jumping trout
Bookmark and Share

This Page

Red Lodge Montana

Beartooth Mountains

Absaroka Lake, Beartooth Highway, Red Lodge Montana
Absaroka Lake, Beartooth Highway south of Red Lodge Montana

Red Lodge, Montana is one of several gateways to Yellowstone Park however, it is the only gateway that has the beautiful Beartooth Highway as the gate. Come and experience true western hospitality in this quaint, historic, mountain town. Today, Red Lodge is still a working agricultural town. Thanks in no small part to the town’s preservation of and appreciation for its colorful past, it’s also a fascinating destination where history is not so much a thing of the past as it is a vibrant part of the present.

Red Lodge features beautiful ranch lands, flowing rivers, spring creeks, and abundant wildlife. Mule deer enjoy the open range and grasslands available to them in outside Red Lodge, Yellowstone elk come down from the mountain tops to spend the winters, grizzly bears often visit to provide a thrill or a scare, moose are also abundant and wolves wander in and out of the valley.

Outdoor recreation Red Lodge is well known for many outdoor recreation opportunities: skiing, mountain biking, and backpacking are nearby. In April, it is host to the popular Peaks to Prairie triathlon.

fishing littel bear lake, beartooth mountains
Scott Hunter releasing Brook Trout back into Little Bear Lake in the Beartooth Mountains.

Downhill skiing is the main attraction in winter; Red Lodge Mountain Resort has a long history dating back to 1960 when the ski area first opened. Originally started by a local enthusiastic ski club, they have spent the last 50 years growing into a resort that attracts visitors and families from all over the country. For those who seek an uncrowded, authentic ski experience where one can truly relax and have fun.

When the snow melts, the action moves to Red Lodge Mountain Resort’s 18-hole golf course that’s at the base of the Beartooth Mountains with miles of views that will make it hard to keep your eye on the ball!

The close proximity to Yellowstone Park, the Beartooth Highway and many other natural wonders make Red Lodge the perfect place to vacation or live. Besides having the legendary fly-fishing Yellowstone River not far away World class big game hunting, whitewater rafting, kayaking, wildlife viewing and photography, hiking, camping and horseback riding are just a few of the unlimited recreational opportunities available here in Red Lodge. Many fine bed and breakfasts; cabins and guest ranches provide lots of options for fine lodging.

Climbing is popular in Red Lodges Absaroka/Beartooth Mountains, Montana's highest peak, Granite Peak at 12,799 is a popular climb for many and there are many challenging climbing routes in rugged, remote wilderness locales on many classic routes in the Beartooth District.

Red Lodge’s creeks, rivers, and alpine lakes are treats to experience, fishing is popular because it is so good on the Yellowstone, Stillwater, Rock Creek, and the many lakes the dot the Beartooth Highway.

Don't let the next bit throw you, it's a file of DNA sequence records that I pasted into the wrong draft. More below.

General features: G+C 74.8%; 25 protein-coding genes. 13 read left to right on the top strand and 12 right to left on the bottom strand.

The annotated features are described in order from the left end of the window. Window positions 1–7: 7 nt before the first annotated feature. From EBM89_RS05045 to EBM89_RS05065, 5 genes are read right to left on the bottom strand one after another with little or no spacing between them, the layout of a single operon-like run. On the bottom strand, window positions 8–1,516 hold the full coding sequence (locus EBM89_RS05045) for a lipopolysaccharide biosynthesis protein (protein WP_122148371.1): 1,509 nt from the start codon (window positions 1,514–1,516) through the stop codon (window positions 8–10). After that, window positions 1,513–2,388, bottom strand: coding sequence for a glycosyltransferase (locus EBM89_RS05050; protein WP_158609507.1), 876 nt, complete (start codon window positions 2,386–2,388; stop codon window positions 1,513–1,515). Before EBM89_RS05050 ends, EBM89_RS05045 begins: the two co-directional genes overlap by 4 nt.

Whitewater river trips and kayaking on the Stillwater River near Absarokee, Montana, approximately 40 minutes from Red Lodge are a popular activity.

There is plenty to do and see in Red Lodge and is a dang good stop on your way to Yellowstone.

Yellowstone News

Bighorn Sheep taking a better look at on old photographer in a car
A bighorn comes a bit closer to get a close look at 89 year old Grover Ratlif

The National Elk Refuge’s best-kept secret.

It is common knowledge to most Jackson Hole winter travelers that the sleigh ride though the National Elk Refuge at $18.00 is the best deal in town  - except!

Shhhh- there is a back road which is free. The free back road accesses not only the elk herd; but also much of the West Crystal Drainage Rocky Mountain bighorn sheep herd.

In November and December is the breeding season, and the patient wildlife viewer can sometimes photograph bighorn rams butting heads proving their “Ram Tough” reputation. When lucky, later in winter you can still catch them butting heads; however, they are no longer fighting in earnest for the girls. .................  rest of story

Joe Medicine Crow
Joe Medicine Crow

"Warrior and living legend, Joe Medicine Crow, wants President Obama to protect the Crow's "Brother Grizzly".

CROW AGENCY—As the Crow Nation prepares for the 97th Annual Crow Fair Celebration, the tribe's centenarian and "living history," Dr. Joseph Medicine Crow, wants those about to transform Crow Agency into the "Teepee Capital of the World" to remember a brother of the Crow people who is in need.

"Grizzly bears, we call them our brothers," says Dr. Medicine Crow. "They play an important part in our culture and we'd like to keep it that way."

Dr. Medicine Crow's comments are in response to the Obama Administration's US Fish and Wildlife Service (FWS) that is expected to announce a new rule this fall to delist the Yellowstone grizzly bear from the Endangered Species Act (ESA). Delisting the grizzly will enable the states of Montana, Wyoming and Idaho to open trophy-hunting seasons on the bear, a being many tribes consider sacred..... Rest of Article